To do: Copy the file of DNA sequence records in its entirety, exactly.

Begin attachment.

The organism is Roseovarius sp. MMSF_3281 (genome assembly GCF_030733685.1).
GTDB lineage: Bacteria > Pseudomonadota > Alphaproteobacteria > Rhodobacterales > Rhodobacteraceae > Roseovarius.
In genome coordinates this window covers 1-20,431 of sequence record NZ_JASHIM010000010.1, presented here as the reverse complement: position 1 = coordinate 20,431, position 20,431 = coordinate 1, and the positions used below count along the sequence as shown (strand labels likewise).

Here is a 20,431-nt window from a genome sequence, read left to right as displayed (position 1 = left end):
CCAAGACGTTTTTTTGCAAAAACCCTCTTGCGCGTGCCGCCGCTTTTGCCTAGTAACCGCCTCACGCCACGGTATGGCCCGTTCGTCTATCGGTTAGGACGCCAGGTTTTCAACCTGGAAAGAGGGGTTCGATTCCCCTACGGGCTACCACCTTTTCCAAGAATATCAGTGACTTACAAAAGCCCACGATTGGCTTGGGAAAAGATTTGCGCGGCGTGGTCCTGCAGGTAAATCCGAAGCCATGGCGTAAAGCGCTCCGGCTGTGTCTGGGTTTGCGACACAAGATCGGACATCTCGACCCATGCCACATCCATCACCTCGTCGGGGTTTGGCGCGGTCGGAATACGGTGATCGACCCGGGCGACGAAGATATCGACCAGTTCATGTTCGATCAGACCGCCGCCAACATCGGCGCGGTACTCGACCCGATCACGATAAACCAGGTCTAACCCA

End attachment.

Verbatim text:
The organism is Roseovarius sp. MMSF_3281 (genome assembly GCF_030733685.1).
GTDB lineage: Bacteria > Pseudomonadota > Alphaproteobacteria > Rhodobacterales > Rhodobacteraceae > Roseovarius.
In genome coordinates this window covers 1-20,431 of sequence record NZ_JASHIM010000010.1, presented here as the reverse complement: position 1 = coordinate 20,431, position 20,431 = coordinate 1, and the positions used below count along the sequence as shown (strand labels likewise).

Here is a 20,431-nt window from a genome sequence, read left to right as displayed (position 1 = left end):
CCAAGACGTTTTTTTGCAAAAACCCTCTTGCGCGTGCCGCCGCTTTTGCCTAGTAACCGCCTCACGCCACGGTATGGCCCGTTCGTCTATCGGTTAGGACGCCAGGTTTTCAACCTGGAAAGAGGGGTTCGATTCCCCTACGGGCTACCACCTTTTCCAAGAATATCAGTGACTTACAAAAGCCCACGATTGGCTTGGGAAAAGATTTGCGCGGCGTGGTCCTGCAGGTAAATCCGAAGCCATGGCGTAAAGCGCTCCGGCTGTGTCTGGGTTTGCGACACAAGATCGGACATCTCGACCCATGCCACATCCATCACCTCGTCGGGGTTTGGCGCGGTCGGAATACGGTGATCGACCCGGGCGACGAAGATATCGACCAGTTCATGTTCGATCAGACCGCCGCCAACATCGGCGCGGTACTCGACCCGATCACGATAAACCAGGTCTAACCCA